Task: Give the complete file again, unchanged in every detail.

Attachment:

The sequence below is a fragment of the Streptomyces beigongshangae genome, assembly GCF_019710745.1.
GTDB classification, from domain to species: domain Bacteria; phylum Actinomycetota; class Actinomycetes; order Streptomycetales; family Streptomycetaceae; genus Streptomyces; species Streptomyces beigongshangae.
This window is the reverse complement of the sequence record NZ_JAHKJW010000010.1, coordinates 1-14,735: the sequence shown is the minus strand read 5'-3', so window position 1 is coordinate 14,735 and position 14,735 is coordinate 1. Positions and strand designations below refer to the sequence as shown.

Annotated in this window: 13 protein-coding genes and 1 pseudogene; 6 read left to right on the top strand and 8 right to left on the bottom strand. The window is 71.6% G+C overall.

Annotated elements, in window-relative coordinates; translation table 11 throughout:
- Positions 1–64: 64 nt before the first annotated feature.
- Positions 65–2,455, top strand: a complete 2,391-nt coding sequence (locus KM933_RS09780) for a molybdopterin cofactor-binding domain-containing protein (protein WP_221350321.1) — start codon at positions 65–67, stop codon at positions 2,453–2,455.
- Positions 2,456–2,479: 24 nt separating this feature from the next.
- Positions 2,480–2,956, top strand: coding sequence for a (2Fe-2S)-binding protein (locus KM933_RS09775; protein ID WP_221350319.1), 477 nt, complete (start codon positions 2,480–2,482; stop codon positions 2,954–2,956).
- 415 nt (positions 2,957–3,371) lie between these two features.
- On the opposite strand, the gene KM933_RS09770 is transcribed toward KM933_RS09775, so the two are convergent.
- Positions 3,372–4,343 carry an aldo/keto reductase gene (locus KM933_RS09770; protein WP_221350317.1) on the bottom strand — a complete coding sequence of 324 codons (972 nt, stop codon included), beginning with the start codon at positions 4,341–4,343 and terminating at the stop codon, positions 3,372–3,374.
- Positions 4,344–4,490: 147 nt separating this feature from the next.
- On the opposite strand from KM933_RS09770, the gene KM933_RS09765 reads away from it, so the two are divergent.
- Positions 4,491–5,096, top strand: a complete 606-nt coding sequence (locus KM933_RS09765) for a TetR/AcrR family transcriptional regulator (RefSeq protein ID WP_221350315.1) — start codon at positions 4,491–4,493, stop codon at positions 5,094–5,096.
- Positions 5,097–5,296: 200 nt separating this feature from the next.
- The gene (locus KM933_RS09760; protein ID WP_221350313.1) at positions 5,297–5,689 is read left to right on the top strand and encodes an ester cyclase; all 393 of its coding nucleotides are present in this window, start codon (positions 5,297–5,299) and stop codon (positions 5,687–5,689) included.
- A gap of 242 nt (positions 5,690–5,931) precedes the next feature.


The sequence below is a fragment of the Streptomyces beigongshangae genome, assembly GCF_019710745.1.
GTDB classification, from domain to species: domain Bacteria; phylum Actinomycetota; class Actinomycetes; order Streptomycetales; family Streptomycetaceae; genus Streptomyces; species Streptomyces beigongshangae.
This window is the reverse complement of the sequence record NZ_JAHKJW010000010.1, coordinates 1-14,735: the sequence shown is the minus strand read 5'-3', so window position 1 is coordinate 14,735 and position 14,735 is coordinate 1. Positions and strand designations below refer to the sequence as shown.

Annotated in this window: 13 protein-coding genes and 1 pseudogene; 6 read left to right on the top strand and 8 right to left on the bottom strand. The window is 71.6% G+C overall.

Annotated elements, in window-relative coordinates; translation table 11 throughout:
- Positions 1–64: 64 nt before the first annotated feature.
- Positions 65–2,455, top strand: a complete 2,391-nt coding sequence (locus KM933_RS09780) for a molybdopterin cofactor-binding domain-containing protein (protein WP_221350321.1) — start codon at positions 65–67, stop codon at positions 2,453–2,455.
- Positions 2,456–2,479: 24 nt separating this feature from the next.
- Positions 2,480–2,956, top strand: coding sequence for a (2Fe-2S)-binding protein (locus KM933_RS09775; protein ID WP_221350319.1), 477 nt, complete (start codon positions 2,480–2,482; stop codon positions 2,954–2,956).
- 415 nt (positions 2,957–3,371) lie between these two features.
- On the opposite strand, the gene KM933_RS09770 is transcribed toward KM933_RS09775, so the two are convergent.
- Positions 3,372–4,343 carry an aldo/keto reductase gene (locus KM933_RS09770; protein WP_221350317.1) on the bottom strand — a complete coding sequence of 324 codons (972 nt, stop codon included), beginning with the start codon at positions 4,341–4,343 and terminating at the stop codon, positions 3,372–3,374.
- Positions 4,344–4,490: 147 nt separating this feature from the next.
- On the opposite strand from KM933_RS09770, the gene KM933_RS09765 reads away from it, so the two are divergent.
- Positions 4,491–5,096, top strand: a complete 606-nt coding sequence (locus KM933_RS09765) for a TetR/AcrR family transcriptional regulator (RefSeq protein ID WP_221350315.1) — start codon at positions 4,491–4,493, stop codon at positions 5,094–5,096.
- Positions 5,097–5,296: 200 nt separating this feature from the next.
- The gene (locus KM933_RS09760; protein ID WP_221350313.1) at positions 5,297–5,689 is read left to right on the top strand and encodes an ester cyclase; all 393 of its coding nucleotides are present in this window, start codon (positions 5,297–5,299) and stop codon (positions 5,687–5,689) included.
- A gap of 242 nt (positions 5,690–5,931) precedes the next feature.